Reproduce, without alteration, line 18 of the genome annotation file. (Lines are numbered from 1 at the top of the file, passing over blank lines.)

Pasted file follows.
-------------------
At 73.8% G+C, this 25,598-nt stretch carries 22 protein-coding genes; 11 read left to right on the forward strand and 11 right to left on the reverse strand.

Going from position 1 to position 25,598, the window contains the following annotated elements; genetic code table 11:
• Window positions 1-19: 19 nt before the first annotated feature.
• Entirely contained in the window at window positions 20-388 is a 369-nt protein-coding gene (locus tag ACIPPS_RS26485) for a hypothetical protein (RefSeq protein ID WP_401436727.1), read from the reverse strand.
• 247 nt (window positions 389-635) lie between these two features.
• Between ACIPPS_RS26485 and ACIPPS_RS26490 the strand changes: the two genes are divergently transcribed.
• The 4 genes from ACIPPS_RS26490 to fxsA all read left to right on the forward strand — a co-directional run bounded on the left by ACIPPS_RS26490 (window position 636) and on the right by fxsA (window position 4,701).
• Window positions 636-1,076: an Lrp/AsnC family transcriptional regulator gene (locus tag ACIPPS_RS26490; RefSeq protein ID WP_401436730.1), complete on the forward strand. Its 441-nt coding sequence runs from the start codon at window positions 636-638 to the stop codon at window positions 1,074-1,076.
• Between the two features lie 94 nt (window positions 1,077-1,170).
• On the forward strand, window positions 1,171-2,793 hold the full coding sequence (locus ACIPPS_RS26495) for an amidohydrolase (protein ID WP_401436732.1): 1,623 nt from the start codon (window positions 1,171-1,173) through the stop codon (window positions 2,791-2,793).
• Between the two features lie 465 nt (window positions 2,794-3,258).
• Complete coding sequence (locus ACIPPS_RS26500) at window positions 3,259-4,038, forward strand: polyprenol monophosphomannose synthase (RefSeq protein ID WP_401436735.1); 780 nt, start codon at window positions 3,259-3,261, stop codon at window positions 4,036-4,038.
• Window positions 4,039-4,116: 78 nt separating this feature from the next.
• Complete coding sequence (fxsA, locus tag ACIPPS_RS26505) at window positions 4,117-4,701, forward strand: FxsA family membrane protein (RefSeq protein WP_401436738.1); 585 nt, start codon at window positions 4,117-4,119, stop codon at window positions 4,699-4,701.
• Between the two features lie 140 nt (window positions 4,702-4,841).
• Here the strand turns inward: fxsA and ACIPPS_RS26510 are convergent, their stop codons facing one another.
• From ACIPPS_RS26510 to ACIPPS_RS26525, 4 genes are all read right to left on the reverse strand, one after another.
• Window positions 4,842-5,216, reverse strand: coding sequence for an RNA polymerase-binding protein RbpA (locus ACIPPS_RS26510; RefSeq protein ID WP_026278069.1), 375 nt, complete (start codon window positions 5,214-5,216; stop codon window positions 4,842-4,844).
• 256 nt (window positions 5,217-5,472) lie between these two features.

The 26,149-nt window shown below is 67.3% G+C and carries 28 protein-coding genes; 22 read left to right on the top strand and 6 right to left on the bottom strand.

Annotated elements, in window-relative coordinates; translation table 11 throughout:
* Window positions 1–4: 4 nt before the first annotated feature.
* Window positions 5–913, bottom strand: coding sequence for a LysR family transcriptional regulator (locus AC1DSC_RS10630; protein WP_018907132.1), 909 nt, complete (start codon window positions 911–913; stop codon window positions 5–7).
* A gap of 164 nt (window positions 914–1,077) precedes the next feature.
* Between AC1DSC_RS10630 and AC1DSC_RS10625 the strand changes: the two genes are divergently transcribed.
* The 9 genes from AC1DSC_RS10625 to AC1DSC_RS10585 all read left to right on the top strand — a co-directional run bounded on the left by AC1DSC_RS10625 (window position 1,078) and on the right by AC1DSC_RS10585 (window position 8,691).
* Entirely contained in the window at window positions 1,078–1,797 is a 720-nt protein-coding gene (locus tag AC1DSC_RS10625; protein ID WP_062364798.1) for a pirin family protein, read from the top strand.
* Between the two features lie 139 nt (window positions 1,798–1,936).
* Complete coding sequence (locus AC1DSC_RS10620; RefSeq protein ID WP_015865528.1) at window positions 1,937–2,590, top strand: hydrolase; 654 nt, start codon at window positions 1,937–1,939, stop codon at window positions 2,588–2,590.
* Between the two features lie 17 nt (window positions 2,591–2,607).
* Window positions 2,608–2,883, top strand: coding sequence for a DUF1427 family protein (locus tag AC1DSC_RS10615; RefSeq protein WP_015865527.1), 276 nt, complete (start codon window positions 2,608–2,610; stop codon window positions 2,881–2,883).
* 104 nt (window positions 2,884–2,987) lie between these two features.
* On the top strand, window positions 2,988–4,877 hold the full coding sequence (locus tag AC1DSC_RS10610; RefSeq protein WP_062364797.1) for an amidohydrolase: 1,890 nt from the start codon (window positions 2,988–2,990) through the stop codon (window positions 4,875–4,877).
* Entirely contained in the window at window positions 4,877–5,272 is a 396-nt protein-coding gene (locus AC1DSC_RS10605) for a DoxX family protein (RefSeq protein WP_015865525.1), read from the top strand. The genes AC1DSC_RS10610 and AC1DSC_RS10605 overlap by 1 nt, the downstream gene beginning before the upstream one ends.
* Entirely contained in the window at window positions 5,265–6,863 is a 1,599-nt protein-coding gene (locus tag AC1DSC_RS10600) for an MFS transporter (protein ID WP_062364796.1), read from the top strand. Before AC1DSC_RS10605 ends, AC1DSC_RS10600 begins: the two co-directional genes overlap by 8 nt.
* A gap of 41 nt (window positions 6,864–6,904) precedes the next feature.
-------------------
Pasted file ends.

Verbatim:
• Window positions 4,842-5,216, reverse strand: coding sequence for an RNA polymerase-binding protein RbpA (locus ACIPPS_RS26510; RefSeq protein ID WP_026278069.1), 375 nt, complete (start codon window positions 5,214-5,216; stop codon window positions 4,842-4,844).